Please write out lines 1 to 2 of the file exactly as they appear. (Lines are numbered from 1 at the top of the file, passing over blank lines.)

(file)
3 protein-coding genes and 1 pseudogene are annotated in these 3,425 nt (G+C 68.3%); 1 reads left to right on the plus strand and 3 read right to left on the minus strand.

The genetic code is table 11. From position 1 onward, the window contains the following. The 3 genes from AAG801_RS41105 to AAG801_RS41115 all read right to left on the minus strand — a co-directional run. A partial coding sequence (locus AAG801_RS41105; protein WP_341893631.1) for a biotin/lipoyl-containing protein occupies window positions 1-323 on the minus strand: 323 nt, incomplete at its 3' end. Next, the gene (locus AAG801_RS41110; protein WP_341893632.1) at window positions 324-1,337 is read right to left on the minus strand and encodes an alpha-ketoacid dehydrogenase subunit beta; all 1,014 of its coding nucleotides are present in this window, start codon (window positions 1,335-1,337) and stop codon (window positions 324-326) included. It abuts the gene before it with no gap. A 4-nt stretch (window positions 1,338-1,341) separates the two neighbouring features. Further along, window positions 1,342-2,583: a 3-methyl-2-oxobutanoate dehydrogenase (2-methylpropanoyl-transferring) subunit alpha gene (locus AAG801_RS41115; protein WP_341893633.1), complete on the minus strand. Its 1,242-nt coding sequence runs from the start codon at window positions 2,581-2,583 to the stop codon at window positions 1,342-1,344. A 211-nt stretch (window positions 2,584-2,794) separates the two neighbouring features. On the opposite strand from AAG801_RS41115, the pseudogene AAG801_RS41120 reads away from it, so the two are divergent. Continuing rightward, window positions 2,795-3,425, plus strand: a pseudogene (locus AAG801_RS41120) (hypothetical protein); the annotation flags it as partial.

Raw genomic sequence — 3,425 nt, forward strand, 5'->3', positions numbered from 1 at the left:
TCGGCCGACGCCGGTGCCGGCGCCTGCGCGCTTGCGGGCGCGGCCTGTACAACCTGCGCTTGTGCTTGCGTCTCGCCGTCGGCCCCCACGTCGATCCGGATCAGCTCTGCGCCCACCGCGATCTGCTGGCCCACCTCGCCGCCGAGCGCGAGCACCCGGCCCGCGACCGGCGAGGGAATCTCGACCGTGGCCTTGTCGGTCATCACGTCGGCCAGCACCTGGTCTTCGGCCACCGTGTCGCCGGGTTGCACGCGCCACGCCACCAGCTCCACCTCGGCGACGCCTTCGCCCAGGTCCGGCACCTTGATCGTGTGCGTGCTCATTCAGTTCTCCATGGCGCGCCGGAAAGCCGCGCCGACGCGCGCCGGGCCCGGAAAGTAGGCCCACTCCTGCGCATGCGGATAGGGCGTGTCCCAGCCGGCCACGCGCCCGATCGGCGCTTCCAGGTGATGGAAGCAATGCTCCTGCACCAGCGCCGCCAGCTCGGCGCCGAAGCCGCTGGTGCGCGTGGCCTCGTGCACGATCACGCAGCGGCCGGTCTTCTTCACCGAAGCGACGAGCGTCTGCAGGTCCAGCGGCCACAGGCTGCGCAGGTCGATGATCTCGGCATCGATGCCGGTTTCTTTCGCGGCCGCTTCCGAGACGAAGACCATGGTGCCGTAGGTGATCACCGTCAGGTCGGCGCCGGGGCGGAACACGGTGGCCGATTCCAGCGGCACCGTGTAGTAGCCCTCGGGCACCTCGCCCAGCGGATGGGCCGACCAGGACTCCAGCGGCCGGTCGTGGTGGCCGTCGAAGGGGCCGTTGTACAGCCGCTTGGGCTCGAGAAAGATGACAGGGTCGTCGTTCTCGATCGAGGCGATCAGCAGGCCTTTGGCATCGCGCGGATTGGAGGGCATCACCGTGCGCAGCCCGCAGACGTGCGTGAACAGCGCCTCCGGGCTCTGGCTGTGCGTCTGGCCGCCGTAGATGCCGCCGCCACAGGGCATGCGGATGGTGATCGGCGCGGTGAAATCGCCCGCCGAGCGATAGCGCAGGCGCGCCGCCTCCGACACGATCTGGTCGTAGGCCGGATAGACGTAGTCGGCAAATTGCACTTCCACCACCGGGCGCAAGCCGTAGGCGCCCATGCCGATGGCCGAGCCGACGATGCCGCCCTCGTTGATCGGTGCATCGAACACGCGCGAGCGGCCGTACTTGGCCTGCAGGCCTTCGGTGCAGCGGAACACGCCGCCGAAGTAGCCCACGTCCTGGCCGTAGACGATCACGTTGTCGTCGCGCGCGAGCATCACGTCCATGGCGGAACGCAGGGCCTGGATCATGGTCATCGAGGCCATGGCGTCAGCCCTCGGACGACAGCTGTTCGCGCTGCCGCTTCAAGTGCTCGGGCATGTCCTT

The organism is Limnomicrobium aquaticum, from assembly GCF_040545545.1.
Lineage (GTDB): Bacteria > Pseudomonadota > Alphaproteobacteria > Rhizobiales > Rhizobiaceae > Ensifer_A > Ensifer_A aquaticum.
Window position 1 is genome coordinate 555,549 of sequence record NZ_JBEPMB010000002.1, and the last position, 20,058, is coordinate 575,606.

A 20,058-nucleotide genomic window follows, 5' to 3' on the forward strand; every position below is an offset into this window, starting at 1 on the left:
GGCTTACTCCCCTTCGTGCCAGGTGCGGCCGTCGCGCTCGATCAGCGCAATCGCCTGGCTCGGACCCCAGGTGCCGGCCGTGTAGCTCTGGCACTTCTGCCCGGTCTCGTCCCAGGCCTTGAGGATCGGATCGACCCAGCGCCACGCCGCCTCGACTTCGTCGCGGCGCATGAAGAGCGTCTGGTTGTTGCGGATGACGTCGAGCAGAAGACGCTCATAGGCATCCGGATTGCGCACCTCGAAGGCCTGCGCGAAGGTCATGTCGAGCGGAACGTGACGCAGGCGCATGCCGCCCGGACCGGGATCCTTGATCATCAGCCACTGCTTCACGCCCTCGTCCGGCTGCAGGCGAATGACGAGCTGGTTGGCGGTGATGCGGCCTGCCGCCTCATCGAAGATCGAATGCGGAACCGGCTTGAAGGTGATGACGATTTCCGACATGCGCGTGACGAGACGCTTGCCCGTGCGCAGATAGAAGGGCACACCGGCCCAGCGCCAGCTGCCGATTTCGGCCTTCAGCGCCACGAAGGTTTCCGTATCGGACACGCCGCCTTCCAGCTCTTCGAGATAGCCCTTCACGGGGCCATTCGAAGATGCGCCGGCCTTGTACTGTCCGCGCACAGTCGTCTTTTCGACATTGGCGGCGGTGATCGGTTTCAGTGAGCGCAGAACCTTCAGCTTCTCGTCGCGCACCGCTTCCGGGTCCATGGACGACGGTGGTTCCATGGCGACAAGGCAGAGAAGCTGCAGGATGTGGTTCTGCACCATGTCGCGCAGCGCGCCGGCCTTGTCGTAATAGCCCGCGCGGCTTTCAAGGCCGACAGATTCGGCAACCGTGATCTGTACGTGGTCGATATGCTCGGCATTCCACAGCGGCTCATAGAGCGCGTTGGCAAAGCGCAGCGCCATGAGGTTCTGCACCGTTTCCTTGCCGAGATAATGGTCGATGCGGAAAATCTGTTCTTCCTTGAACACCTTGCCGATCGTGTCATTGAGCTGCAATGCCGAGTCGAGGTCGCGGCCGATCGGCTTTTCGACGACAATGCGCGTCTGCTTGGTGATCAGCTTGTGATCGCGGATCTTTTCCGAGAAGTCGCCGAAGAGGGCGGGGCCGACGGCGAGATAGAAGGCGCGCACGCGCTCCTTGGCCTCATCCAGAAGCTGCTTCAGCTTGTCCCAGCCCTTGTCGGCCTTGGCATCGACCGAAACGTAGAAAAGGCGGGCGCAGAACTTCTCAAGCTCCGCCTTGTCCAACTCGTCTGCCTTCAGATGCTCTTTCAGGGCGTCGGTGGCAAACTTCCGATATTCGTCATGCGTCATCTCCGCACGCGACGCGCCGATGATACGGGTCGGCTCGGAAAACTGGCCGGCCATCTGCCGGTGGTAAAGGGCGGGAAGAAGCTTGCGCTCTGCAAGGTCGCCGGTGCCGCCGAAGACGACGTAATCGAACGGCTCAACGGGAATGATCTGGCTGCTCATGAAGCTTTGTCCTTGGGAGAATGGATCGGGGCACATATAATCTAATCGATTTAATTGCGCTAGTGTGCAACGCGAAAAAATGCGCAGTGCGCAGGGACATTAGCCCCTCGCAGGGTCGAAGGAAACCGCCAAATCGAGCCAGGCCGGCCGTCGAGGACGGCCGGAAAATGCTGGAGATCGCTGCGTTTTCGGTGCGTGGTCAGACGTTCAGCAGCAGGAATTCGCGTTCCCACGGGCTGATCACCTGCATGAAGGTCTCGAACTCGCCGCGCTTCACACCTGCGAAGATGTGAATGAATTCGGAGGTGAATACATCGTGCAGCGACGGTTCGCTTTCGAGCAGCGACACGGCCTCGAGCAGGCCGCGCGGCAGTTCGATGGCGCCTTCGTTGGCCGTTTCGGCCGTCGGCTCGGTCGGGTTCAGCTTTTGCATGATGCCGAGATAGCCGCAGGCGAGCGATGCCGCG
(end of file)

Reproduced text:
3 protein-coding genes and 1 pseudogene are annotated in these 3,425 nt (G+C 68.3%); 1 reads left to right on the plus strand and 3 read right to left on the minus strand.

The genetic code is table 11. From position 1 onward, the window contains the following. The 3 genes from AAG801_RS41105 to AAG801_RS41115 all read right to left on the minus strand — a co-directional run. A partial coding sequence (locus AAG801_RS41105; protein WP_341893631.1) for a biotin/lipoyl-containing protein occupies window positions 1-323 on the minus strand: 323 nt, incomplete at its 3' end. Next, the gene (locus AAG801_RS41110; protein WP_341893632.1) at window positions 324-1,337 is read right to left on the minus strand and encodes an alpha-ketoacid dehydrogenase subunit beta; all 1,014 of its coding nucleotides are present in this window, start codon (window positions 1,335-1,337) and stop codon (window positions 324-326) included. It abuts the gene before it with no gap. A 4-nt stretch (window positions 1,338-1,341) separates the two neighbouring features. Further along, window positions 1,342-2,583: a 3-methyl-2-oxobutanoate dehydrogenase (2-methylpropanoyl-transferring) subunit alpha gene (locus AAG801_RS41115; protein WP_341893633.1), complete on the minus strand. Its 1,242-nt coding sequence runs from the start codon at window positions 2,581-2,583 to the stop codon at window positions 1,342-1,344. A 211-nt stretch (window positions 2,584-2,794) separates the two neighbouring features. On the opposite strand from AAG801_RS41115, the pseudogene AAG801_RS41120 reads away from it, so the two are divergent. Continuing rightward, window positions 2,795-3,425, plus strand: a pseudogene (locus AAG801_RS41120) (hypothetical protein); the annotation flags it as partial.